Our Economy and Jobs
In order for government to have our trust, it must spend our tax dollars carefully, just as we spend our personal dollars carefully.
More Living Wage Jobs
Most jobs in Portland are created by small business. Instead of focusing on attracting multinational giants, Jerry will concentrate on ensuring that local small businesses have a fighting chance. He will give the most encouragement to businesses that supply living wage jobs with benefits.
Fostering Small Business
Portland metro plays a strong role in the economies of the Pacific Rim, and the world. Our state attracts entrepreneurial spirits. As mayor, Jerry Adams will create an environment where small businesses-- the foundation of our economy--can thrive.
Local Control of Resources
PGE and Enron showed us that when we lose local control of energy resources, the region's economy suffers. Jerry will advance the planning for energy, water, and sewage management, with an eye toward city self-sufficiency in energy generation.
Streamline Paperwork for Businesses
Local businesses find their paperwork burden excessive.
Goal: Analyze the paper requirements for local businesses and work on streamlining the process, from a business point of view rather than from a government point of view. Jerry has had some experience in streamlining paperwork:
In 1988, Dr. Adams assembled a team of lending institutions and the U.S. Small Business Administration on behalf of the National Business Association in order to streamline loan applications for small businesses in the United States. Dr. Adams led them in the development of the solution, First Step Review, a program that allows small businesses to assess and screen their own loan applications before submitting them. This way, a business owner could learn specifically what he or she needs to strengthen before qualifying for a loan. This reduces the number of unqualified applications going through the system. Fewer unqualified applications, in turn, help reduce the paper load for the U.S. Small Business Administration and lending institutions. By reducing the paper load, businesses are able to gain quicker answers on their loans and thus possibly even save their businesses.
In 1989, USA Today recognized First Step as one of the top 10 innovations for small businesses in the United States. Even today, First Step is the National Business Association's most requested program. Dr. Adams was instrumental in the design and implementation of our membership mall and the member business web page – benefits that are very valuable to our membership.
-Raj Nisankarao, President
National Business Association
March 18, 2004
Conserve Tax Dollars
We can conserve our tax dollars by investing them carefully. We can cut our overall health costs by investing in proven, effective prevention programs.
Example: We can help ensure that all of those needing select preventive medications have access to them to prevent catastrophic health incidents--and the related astronomical health care costs.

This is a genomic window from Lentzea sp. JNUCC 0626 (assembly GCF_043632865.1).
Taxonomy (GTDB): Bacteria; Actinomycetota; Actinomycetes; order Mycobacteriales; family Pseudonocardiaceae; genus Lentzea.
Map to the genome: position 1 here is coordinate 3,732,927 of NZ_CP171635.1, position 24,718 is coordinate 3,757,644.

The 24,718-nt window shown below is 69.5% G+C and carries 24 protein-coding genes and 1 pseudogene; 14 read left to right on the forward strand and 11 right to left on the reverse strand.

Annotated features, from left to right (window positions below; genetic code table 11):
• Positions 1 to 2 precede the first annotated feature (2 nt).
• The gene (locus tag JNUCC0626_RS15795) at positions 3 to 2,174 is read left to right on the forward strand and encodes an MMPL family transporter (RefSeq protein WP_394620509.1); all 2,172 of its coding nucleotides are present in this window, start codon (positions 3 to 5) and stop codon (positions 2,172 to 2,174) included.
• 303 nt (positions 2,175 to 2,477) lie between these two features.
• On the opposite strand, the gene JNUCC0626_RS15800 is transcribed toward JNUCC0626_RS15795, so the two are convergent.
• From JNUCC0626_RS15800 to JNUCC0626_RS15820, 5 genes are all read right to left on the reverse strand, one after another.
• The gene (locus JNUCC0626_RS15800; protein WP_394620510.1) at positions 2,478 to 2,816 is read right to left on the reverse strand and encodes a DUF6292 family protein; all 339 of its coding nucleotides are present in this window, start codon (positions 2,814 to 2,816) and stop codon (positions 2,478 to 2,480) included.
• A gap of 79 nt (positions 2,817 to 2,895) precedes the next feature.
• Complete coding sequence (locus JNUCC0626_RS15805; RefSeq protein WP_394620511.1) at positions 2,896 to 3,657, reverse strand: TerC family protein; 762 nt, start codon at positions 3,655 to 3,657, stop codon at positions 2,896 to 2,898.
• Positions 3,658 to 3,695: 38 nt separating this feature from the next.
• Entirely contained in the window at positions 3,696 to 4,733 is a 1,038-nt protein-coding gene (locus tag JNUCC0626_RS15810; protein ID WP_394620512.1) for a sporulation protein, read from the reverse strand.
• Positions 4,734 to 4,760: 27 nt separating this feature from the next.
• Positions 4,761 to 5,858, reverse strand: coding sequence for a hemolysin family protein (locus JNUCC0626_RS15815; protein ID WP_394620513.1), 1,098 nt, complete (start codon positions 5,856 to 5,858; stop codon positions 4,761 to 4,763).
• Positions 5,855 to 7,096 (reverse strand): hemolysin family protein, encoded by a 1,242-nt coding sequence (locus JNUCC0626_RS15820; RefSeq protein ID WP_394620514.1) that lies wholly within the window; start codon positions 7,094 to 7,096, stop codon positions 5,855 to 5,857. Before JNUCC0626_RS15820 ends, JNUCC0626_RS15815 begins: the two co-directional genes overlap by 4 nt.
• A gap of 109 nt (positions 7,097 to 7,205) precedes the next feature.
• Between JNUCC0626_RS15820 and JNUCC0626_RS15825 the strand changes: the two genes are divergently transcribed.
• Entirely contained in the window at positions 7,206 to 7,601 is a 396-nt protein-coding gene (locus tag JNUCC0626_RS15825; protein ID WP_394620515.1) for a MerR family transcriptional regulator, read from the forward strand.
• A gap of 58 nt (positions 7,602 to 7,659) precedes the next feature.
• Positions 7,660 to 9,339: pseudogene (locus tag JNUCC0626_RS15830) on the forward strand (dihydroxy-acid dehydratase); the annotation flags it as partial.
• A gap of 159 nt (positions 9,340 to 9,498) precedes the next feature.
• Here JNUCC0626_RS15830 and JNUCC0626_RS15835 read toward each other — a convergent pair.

Example: We can employ leaders within communities to support and implement effective prevention programs. This can greatly reduce health costs for our citizens.
We can reduce our costs in the justice system by investing in our youth.
Example: We can employ our youth to work on self-funding projects for the city. For example, we can place youth in apprenticeships on projects, such as projects to repair abandoned buildings. This can provide youth with skills as well as jobs. Repaired buildings can be sold and the program can become self-funded.
We can reduce our energy costs--and our pollution--by investing in renewable energy sources. Renewable energy will allow the city to reduce total energy costs. Low energy costs can help attract new industry and jobs for Portlanders. In addition, developing renewable energy sources can provide employment and training opportunities. Jerry's company has assembled some Web resources to demonstrate renewable energy sources and Jerry has developed a guide.
We can reduce consumption of water and sewage services--thereby reducing costs--without making sacrifices.
Example: We can provide strong incentives for diverting rainwater from downspouts and harvest the water. Up to half of total water use for a household is for yards, but the water comes from city water rather than rainwater. In most homes and apartments, water goes directly from downspouts into the city drainage system. When it rains hard, the city drainpipes become over-filled and sewage spills into the Willamette River. Other cities have found programs for diverting water from downspouts to be a cost-effective solution. A Portland program is doing this, but slowly, with only 42,000 home in the program to date. The mayor needs to give the program a large boost.
Example: We can provide strong incentives for installing newly effective "low-flow" toilets to greatly reduce water use and sewage costs. Other cities have found this to be a cost-effective solution. Portland is supporting this, but slowly. Jerry's company has assembled Web resources for water conservation and a good source of information on low-flow toilets.
Move Jobs from East to West
Jobs are flowing from West to East. Portland has been losing high tech and manufacturing jobs to India, Southeast Asia, and other parts of the world. The mayor of Portland needs to team with key business leaders, the Governor, the Commerce Department, and the Small Business Administration to bring jobs into Portland that fit Portland's unique strengths, skilled work force, and geographic location.
We need to stimulate the tourism industry in Portland. The mayor's office needs to meet regularly with representatives of the tourism industry to ensure that a broad-based coalition is working on the effort to help match what Portland offers and what overseas visitors need.